Baboons watch neighbours for clues about food, but can end up in queues

20 Apr 2016

Baboons learn about food locations socially through monitoring the behaviour of those around them. While proximity to others is the key to acquiring information, research shows that accessing food depends on the complex hierarchies of a baboon troop, and those lower down the pecking order can end up queuing for leftovers.

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Cooperative communities emerge in transparent social networks

09 Mar 2015

An online experiment reveals that the overall level of cooperation in a group almost doubles when the previous actions of all its members are rendered transparent. When all social connections within the group are also made transparent, the most cooperative band together to form their own community – ostracizing the less cooperative.

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Time-ordered graph

How quickly things spread

20 Feb 2012

Understanding the spread of infectious diseases in populations is the key to controlling them. If the UK was facing a flu pandemic, how could we measure where the greatest spreading risk comes from? This information could help inform decisions on whether to impose travel restrictions or close schools.

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The meaning of emoticons

13 Oct 2011

The emoticons used on Twitter are a language in themselves and are taking on new and often surprising meanings of their own, according to new research.

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Search and rescue

Tweeting disasters

12 Oct 2011

Social networks like Twitter cannot help prevent disasters, but can quickly correct misinformation resulting from false rumours preventing possible further loss of lives, a leading researcher will tell a public debate on 25th October at the Cambridge Festival of Ideas.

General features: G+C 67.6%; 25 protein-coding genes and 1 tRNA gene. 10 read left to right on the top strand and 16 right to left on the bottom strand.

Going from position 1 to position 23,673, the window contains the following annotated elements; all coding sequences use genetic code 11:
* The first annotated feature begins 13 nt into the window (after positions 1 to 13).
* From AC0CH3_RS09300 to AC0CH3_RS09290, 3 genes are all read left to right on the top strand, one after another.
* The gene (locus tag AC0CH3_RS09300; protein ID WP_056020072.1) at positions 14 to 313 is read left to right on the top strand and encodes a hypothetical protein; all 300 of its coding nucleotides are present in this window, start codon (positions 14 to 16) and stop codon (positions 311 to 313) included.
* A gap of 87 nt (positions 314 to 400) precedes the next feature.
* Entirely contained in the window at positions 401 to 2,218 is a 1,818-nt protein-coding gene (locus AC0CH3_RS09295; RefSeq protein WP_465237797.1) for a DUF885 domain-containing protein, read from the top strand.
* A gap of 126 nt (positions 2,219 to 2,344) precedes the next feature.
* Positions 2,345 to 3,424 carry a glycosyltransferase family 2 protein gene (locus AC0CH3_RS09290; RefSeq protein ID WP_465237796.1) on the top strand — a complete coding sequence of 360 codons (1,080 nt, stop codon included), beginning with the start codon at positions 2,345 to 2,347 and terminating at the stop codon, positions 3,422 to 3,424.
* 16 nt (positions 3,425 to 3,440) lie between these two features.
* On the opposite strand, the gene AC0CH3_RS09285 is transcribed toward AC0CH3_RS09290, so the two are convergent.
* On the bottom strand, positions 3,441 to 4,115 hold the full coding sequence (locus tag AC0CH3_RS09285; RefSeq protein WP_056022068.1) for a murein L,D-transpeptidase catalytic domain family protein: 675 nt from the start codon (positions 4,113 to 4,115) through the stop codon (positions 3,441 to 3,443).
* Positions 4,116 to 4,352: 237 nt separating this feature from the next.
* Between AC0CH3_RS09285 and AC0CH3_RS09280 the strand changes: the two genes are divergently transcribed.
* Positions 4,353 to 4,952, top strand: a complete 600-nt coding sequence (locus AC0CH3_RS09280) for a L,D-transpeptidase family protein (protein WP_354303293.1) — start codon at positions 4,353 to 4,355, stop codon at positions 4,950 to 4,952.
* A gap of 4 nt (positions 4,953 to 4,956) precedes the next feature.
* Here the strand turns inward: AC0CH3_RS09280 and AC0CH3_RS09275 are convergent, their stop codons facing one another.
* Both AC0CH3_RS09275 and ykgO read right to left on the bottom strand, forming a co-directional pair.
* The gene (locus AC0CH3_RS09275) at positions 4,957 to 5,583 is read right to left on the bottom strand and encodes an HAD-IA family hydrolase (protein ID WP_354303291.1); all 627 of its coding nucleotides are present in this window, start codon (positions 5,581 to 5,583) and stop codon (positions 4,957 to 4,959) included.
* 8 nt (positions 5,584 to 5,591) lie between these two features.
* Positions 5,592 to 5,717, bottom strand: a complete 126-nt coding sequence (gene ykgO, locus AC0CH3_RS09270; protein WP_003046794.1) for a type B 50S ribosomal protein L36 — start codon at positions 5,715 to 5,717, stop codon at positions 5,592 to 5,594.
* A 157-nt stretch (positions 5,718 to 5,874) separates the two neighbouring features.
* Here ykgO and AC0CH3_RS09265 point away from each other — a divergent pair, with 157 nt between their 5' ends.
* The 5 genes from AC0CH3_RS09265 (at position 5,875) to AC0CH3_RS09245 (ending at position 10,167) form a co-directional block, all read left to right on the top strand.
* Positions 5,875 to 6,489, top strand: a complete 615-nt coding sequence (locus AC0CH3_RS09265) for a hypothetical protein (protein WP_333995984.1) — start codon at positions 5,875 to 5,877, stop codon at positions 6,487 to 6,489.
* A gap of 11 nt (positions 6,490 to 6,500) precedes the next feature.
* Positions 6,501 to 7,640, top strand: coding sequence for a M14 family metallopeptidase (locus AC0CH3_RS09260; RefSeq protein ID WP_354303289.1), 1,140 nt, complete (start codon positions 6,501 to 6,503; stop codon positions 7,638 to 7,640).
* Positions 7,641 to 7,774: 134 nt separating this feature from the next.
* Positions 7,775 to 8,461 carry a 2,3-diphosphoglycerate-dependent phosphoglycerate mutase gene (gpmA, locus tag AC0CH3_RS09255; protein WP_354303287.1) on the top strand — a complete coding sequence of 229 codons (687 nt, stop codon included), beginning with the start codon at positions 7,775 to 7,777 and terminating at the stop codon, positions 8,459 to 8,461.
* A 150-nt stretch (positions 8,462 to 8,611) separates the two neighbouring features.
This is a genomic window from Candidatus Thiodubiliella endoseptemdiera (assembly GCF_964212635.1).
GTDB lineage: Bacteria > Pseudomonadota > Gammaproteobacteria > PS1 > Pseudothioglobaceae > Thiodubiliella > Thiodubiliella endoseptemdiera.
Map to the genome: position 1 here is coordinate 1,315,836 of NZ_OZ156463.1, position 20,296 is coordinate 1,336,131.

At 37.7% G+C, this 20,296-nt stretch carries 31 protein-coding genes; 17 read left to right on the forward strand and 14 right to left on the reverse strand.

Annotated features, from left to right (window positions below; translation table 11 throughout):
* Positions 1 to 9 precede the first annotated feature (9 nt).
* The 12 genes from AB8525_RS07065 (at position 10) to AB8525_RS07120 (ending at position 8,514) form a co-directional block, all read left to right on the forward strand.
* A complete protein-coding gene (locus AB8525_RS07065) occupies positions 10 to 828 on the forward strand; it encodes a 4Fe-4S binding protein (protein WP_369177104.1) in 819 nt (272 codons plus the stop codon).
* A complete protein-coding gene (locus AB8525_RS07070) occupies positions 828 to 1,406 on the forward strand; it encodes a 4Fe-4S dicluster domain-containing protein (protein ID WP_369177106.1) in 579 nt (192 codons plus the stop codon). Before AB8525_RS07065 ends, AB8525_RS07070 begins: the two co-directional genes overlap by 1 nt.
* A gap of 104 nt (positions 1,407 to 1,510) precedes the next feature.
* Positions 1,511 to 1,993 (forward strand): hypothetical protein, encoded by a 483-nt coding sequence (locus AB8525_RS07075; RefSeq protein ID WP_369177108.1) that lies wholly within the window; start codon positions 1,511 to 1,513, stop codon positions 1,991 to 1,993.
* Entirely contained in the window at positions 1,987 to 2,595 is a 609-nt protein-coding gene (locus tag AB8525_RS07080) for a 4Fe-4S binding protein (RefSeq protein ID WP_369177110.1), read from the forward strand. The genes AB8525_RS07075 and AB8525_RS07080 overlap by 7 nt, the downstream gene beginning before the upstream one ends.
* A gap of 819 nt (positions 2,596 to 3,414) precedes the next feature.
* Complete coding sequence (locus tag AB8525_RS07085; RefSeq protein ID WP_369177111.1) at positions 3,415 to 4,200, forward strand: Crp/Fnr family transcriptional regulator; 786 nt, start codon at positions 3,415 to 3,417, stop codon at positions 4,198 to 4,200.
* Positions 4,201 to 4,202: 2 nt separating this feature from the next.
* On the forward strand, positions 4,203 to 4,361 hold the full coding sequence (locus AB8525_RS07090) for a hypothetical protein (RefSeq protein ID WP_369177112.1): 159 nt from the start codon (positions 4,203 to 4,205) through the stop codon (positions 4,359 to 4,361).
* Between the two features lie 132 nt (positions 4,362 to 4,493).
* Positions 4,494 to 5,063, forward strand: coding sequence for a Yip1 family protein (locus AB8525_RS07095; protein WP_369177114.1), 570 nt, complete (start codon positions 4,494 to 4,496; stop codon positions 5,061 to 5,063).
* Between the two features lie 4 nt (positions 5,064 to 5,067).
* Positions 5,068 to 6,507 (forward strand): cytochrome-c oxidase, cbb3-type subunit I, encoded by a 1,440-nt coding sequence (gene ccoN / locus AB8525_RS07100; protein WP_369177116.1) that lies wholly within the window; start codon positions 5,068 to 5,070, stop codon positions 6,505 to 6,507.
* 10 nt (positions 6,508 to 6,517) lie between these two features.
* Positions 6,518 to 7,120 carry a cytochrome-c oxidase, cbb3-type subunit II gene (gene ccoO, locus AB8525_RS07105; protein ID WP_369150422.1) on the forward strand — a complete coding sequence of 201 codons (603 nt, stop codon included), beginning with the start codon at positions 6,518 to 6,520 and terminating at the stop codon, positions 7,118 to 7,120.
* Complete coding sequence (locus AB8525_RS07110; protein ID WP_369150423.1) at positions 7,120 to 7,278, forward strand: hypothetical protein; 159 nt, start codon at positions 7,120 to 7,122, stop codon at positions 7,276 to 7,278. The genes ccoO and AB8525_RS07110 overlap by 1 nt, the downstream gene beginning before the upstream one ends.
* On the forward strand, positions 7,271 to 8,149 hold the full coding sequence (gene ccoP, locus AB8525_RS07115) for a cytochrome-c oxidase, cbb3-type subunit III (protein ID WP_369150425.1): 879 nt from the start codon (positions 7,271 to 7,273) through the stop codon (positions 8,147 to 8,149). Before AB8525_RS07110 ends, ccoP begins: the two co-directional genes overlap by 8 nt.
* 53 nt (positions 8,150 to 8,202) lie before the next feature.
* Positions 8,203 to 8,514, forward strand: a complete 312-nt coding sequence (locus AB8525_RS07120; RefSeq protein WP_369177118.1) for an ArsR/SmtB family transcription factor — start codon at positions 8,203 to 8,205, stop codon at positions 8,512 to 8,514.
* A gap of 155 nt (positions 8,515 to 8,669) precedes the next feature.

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Kevin Dutton

I’d love to smash the Ritz…

29 Sep 2011

Social psychologist and best-selling author Dr Kevin Dutton, Research Fellow at the Faraday Institute for Science and Religion, puts the recent riots under the microscope and looks at the way in which low self-esteem, a sense of isolation and an absence of positive role models lead to a volatile cocktail of emotions in young people.

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Cambridge on Instagram

Smartphone art

25 Sep 2011

As mobile phone cameras improve, emerging forms of social media are basing themselves in ‘iPhoneography’. While social media is often held up as an example of the increasingly vacuous and self-obsessed nature of society, research into these new networks shows they can encourage creativity, and even provide users with a therapeutic outlet.

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Twitter networks.

Unsociable networks

18 Aug 2011

Silicon Valley-style tech clusters don’t just make social networks – they are also supposed to thrive on them. A new study by a University of Cambridge Gates Scholar found otherwise.

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Ernest Tubb Record Shop sign

Come here often?

04 Aug 2011

A new way of predicting which people may become friends on social networks - based on the type of places they visit - has been formulated by University of Cambridge researchers.

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